Essay on Struggle and Growth in Alice Walker's Color Purple

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Struggle and Growth in Alice Walker's The Color Purple

The Color Purple depicts the struggle and growth of Celie, an uneducated slave of the South who became a victim of racism, sexual roles, men, and social injustices, in numerous letters that she writes as a diary. Walker uses Celie's uneducated grammar to help the reader perceive the pain that she thinks and feels in order to become a mature, twentieth-century woman.

As Celie writes to God for guidance and strength asking that she may carry on, her letters subtly shift to be intended for her intensely loved sister, Nettie, whom separated from Celie at an early age. Celie becomes a victim of brutal violence as she refuses to fight back to the injustices that black
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When Celie shifts the addressing of her letters from God to Nettie, the reader apprehends that faith and religion are almost extinguished in Celie's life. Shug questions Celie's loss of interest in God: "What happen to God? He gave you life, good health, and a good women that love you to death." (119). Celie replies with "All my life I never care what people thought bout nothing I did, I say. But deep in my heart I care about God. What he going to think. And come to find out he don't think. Just sit up there glorifying in being deff I reckon." (120). She eventually believes that God has failed her and won't serve as a confidant, therefore, reaches out to Nettie.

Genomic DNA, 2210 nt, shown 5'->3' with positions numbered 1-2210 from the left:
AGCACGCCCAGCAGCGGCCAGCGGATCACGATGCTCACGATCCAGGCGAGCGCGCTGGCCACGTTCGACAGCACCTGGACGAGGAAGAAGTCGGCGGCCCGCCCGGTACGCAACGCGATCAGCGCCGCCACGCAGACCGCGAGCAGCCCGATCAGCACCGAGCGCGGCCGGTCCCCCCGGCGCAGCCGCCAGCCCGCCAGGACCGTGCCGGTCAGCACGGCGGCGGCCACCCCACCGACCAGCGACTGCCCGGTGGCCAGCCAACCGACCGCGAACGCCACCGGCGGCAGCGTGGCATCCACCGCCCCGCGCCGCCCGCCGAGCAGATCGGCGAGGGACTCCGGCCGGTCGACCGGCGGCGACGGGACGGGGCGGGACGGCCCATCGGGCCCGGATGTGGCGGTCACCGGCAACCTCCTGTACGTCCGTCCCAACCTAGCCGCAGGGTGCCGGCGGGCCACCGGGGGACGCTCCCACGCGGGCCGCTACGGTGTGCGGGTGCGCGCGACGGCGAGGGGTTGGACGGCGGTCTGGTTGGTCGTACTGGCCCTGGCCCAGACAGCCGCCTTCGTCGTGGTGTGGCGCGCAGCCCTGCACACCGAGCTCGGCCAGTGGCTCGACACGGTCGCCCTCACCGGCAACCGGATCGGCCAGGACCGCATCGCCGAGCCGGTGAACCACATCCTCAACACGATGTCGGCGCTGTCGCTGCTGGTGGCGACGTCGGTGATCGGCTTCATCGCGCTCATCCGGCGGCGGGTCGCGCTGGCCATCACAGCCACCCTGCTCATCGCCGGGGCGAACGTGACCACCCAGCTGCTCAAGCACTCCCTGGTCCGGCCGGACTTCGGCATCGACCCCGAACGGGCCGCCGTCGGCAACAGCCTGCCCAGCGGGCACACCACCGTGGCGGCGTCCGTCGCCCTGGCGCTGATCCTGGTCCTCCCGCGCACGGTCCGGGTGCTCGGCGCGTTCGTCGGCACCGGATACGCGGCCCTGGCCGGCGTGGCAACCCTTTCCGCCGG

Celie's unwavering love for Nettie provides Celie with some optimism to hold onto, for Nettie's eventual happiness leads Celie to believe that happiness may also be possible for her in the future. Every letter that Celie writes to Nettie illustrates the strictest confidence she delivers to her sister; most feelings remain trapped inside of Celie except those told to either Nettie or Shug. Celie confides in Nettie her fears, her secrets, her joys and her disappointments: "I sit here in this big house by myself trying to sew, but what good is sewing gon do? What good is anything? Being alive begin to seem like a awful strain" (262). "Well you know wherever there a man there trouble" (213). "I am so happy. O got love, I got work, I got money, friends and time. And you
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